The Twickenham Museum
People : Royals, Peers and Courtiers

John Erskine, Earl of Mar
Unsuccessful Jacobite and amateur architect
1675 - 1732

'Bobbing John' marries in Twickenham

John Erskine also known as "Bobbing John" became the 11th Earl of Mar on the death of his father in 1689. His first recorded presence in Twickenham was 6 April 1703 when he married Margaret, 1st daughter of Thomas Hay, who became the 7th Earl of Kinnoull in 1719. One wonders who hosted the wedding celebrations and why the marriage was in Twickenham. Perhaps Mr Secretary Johnston offered hospitality from his property just downstream, where he was contemplating building the new villa which he completed in 1710. Erskine and Johnston must have known each other, although of quite different religious persuasions; both Scotsmen they were at different times Secretaries of State for Scotland. More likely, perhaps, Erskine was already friendly with Sir Thomas Skipwith and the marriage was celebrated at his house on Twickenham's riverside.
'Scatch of the Ground at Twitinhame from the Earle of Stafford's to Richmond ferry & also the Grounds of Ham. Octob: 1711'

Second marriage

Margaret died in 1707, aged 20. On 20 July 1714 Mar married again, Lady Frances Pierrepont, sister of Lady Mary Wortley Montagu (1689-1762), at Acton. Their father was Evelyn Pierrepont, Earl of Kingston, Marquis of Dorchester and, in 1715, created Duke of Kingston. Their mother was Lady Mary Feilding (d1692), a daughter of the 3rd Earl of Denbigh.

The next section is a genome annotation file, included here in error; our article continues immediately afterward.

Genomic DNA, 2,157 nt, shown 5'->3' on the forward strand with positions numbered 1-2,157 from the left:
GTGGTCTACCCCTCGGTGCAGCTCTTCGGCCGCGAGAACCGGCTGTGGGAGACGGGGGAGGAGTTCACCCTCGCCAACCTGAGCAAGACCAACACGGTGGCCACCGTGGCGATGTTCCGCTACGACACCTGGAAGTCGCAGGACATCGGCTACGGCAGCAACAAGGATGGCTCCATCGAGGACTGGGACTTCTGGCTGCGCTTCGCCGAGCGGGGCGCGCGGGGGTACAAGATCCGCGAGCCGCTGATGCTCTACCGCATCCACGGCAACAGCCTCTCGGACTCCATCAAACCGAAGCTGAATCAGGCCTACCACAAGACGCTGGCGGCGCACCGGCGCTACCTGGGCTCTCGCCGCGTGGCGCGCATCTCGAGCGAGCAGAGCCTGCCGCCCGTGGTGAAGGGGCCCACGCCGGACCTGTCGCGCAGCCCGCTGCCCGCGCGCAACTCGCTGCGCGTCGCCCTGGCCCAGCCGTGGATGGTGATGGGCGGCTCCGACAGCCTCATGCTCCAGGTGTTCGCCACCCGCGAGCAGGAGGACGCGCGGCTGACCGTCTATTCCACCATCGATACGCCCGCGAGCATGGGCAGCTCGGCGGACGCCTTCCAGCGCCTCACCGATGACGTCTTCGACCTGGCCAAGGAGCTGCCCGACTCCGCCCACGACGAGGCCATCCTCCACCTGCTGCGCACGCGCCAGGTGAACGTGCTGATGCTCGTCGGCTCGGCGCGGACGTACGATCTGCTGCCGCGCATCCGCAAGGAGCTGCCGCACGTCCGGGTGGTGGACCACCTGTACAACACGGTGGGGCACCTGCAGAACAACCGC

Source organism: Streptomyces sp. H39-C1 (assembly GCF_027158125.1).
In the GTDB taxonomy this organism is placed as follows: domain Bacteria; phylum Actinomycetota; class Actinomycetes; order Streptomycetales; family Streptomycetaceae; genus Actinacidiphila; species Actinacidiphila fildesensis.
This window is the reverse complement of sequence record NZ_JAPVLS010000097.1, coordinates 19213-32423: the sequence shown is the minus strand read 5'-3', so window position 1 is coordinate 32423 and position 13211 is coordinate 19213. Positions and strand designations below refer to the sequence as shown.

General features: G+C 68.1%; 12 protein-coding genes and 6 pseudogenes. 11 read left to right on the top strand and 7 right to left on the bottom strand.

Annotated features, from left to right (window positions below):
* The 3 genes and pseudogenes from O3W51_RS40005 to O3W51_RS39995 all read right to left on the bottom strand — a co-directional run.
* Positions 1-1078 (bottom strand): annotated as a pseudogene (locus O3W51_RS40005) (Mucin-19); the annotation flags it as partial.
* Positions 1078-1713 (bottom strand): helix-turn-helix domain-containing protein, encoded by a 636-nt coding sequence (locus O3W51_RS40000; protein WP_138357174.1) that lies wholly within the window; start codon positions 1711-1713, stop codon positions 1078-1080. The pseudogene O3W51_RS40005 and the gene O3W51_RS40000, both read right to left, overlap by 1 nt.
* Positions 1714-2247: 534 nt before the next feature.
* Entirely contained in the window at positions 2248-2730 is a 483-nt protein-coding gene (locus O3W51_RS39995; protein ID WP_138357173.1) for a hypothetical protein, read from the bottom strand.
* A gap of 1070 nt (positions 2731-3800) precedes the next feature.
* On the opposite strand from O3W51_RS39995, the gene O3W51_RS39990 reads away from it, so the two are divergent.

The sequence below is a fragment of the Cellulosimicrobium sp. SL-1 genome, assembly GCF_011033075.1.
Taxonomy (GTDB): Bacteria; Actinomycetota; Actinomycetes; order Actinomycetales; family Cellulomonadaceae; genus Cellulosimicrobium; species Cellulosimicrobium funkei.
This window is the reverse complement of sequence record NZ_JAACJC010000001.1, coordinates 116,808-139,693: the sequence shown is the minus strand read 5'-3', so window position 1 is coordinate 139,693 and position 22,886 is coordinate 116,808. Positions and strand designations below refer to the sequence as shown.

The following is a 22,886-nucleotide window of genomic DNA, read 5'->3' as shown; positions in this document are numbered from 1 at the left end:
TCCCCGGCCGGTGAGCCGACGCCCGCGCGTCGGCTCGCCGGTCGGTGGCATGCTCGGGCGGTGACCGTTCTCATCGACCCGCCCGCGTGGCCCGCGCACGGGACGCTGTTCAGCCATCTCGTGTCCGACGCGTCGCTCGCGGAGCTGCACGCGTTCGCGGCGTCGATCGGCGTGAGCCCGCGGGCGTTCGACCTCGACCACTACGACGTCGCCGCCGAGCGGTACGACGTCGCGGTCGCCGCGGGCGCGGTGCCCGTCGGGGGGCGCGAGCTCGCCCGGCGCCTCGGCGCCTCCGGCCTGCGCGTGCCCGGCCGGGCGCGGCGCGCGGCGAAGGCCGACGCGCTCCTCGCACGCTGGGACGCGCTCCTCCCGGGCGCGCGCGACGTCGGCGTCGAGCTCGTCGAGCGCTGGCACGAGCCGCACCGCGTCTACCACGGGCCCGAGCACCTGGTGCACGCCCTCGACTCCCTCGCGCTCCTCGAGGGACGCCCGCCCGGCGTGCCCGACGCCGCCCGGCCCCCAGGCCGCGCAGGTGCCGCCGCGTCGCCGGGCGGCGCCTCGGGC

Enthusiastic amateur architect

Mar was an enthusiastic amateur architect: he produced drawings of the grounds of Secretary Johnston's house and of Ham House, in 1711. These included projects for development, in particular for a house where Marble Hill House was built later. In 1721, while in exile in Paris, he produced a design for a quite radical embellishment of Secretary Johnston's House. He may also have been responsible for the enlargement of Skipwith's house on the riverside.

Mar enjoyed a strong relationship with James Gibbs who, by his will, bequeathed £1000, three houses in Marylebone and all his plate to Mar's son, "in gratitude for favours received from his father the late Earl of Mar".

Further reading:

Anthony Beckles Willson, Copt Hall Twickenham, unpublished MSS in Richmond upon Thames Local Studies Library, 1998
Complete Peerage

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